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Shopping online: What are the taxes and customs fees

Import duties when shopping online
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UPDATED: 02/09/2022

A common question that circles in the expat community in Croatia often is “How much will I be charged in taxes if I buy something online from abroad”?

We dug into this topic and found ourselves lost in the heart of a bureaucratic hornet’s nest. There are a lot of variables that play a role in how much you are charged in duties and taxes (or not charged) when buying goods from abroad.

If you’re making a purchase from within the EU/EEA, the answer is simple. Any other scenario has a more complex answer.

In this post, we cover:

What is Carina?

Carina is the customs administration that operates under the Ministry of Finance in Croatia, which regulates customs, excise, tax, and other duties. Read more here.

The facts are these…

Croatian taxes and customs fees when shopping online

Goods that are exempt from import duties

Customs procedure in Croatian postal traffic is carried out for goods that don’t have a status of roba Unije (community goods). This implies EU/EEA community goods.

Goods that have a “community goods” status are:

  1. Goods wholly obtained within the EU/EEA
  2. Goods imported from outside of the EU/EEA that have been released for free circulation within the EU/EEA
  3. Goods obtained or produced within the EU/EEA from the previously mentioned goods (under 1 and 2)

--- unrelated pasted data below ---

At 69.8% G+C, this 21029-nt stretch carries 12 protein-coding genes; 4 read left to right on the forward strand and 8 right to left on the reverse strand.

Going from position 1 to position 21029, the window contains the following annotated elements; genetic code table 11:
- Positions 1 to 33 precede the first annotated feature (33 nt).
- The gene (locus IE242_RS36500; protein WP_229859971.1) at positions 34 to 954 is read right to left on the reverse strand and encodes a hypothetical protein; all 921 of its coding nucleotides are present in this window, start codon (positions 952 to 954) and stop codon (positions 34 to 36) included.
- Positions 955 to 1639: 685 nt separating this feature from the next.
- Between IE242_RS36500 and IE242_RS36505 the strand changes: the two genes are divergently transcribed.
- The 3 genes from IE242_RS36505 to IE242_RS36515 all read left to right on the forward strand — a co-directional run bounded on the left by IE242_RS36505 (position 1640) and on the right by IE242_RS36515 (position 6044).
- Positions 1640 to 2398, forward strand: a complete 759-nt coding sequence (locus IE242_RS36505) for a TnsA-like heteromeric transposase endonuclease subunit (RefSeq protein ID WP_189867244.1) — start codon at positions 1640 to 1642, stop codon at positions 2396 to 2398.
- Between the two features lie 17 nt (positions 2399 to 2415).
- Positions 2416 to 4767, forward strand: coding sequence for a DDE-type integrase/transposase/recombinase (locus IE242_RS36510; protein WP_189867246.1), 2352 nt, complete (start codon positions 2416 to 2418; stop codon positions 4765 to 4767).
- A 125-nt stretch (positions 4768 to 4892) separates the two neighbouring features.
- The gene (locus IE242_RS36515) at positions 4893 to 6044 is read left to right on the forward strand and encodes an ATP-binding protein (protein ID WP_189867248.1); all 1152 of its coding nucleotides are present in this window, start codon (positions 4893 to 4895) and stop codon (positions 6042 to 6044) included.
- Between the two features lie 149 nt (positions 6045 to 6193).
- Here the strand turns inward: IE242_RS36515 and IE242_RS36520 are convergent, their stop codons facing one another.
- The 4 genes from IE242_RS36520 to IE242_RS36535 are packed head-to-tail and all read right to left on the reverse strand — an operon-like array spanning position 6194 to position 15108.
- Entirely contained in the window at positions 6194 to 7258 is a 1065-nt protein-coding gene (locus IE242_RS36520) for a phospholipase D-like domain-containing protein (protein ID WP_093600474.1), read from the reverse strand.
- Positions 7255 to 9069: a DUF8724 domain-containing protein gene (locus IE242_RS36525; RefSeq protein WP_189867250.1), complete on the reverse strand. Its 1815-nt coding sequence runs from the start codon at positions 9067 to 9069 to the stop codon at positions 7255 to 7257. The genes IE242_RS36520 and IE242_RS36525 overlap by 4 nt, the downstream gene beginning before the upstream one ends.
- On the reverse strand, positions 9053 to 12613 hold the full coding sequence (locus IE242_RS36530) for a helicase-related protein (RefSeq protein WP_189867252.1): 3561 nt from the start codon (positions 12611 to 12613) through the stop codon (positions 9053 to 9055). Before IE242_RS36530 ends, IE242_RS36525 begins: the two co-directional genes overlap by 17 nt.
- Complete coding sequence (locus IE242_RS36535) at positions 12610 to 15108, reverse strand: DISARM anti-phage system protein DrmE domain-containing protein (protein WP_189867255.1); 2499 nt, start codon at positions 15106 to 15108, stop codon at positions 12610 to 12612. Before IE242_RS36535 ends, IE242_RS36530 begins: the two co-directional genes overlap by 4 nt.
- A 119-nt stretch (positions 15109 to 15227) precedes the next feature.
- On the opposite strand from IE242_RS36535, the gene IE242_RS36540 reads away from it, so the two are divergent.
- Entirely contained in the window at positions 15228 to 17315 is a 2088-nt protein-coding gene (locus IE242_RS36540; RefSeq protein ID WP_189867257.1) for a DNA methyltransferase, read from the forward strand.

If you have any products online that belong to one of the mentioned groups, you will be exempt from paying uvozna davanja (import duties), which includes carina (customs) and porezi (taxes).

Goods that are not exempt from import duties

If you purchased goods that are not qualified as “community goods” outlined in the previous section, then you must pay import duties called uvozna davanja”.

Import duties charged on all applicable goods

The basis for the calculation of customs and PDV costs is the value of the goods increased by the associated costs, i.e. costs of transport from non-EU/EEA member states or insurance costs.

So, if you buy goods outside the EU/EEA, you must pay customs and PDV on the shipment. Costs depend on the value of the shipment.

#1 Carina (customs)

Carina (customs) is calculated according to the rate prescribed by the customs tariffs of the EU/EEA and the tariff number in which goods are classified. Tariff numbers, i.e. information on TARIC measure is available here.

#2 PDV (Value added tax)

PDV – Porez na dodanu vrijednost (Value added tax) is calculated on the total value of goods (AFTER customs and special taxes are calculated) according to rates prescribed for a particular type of goods.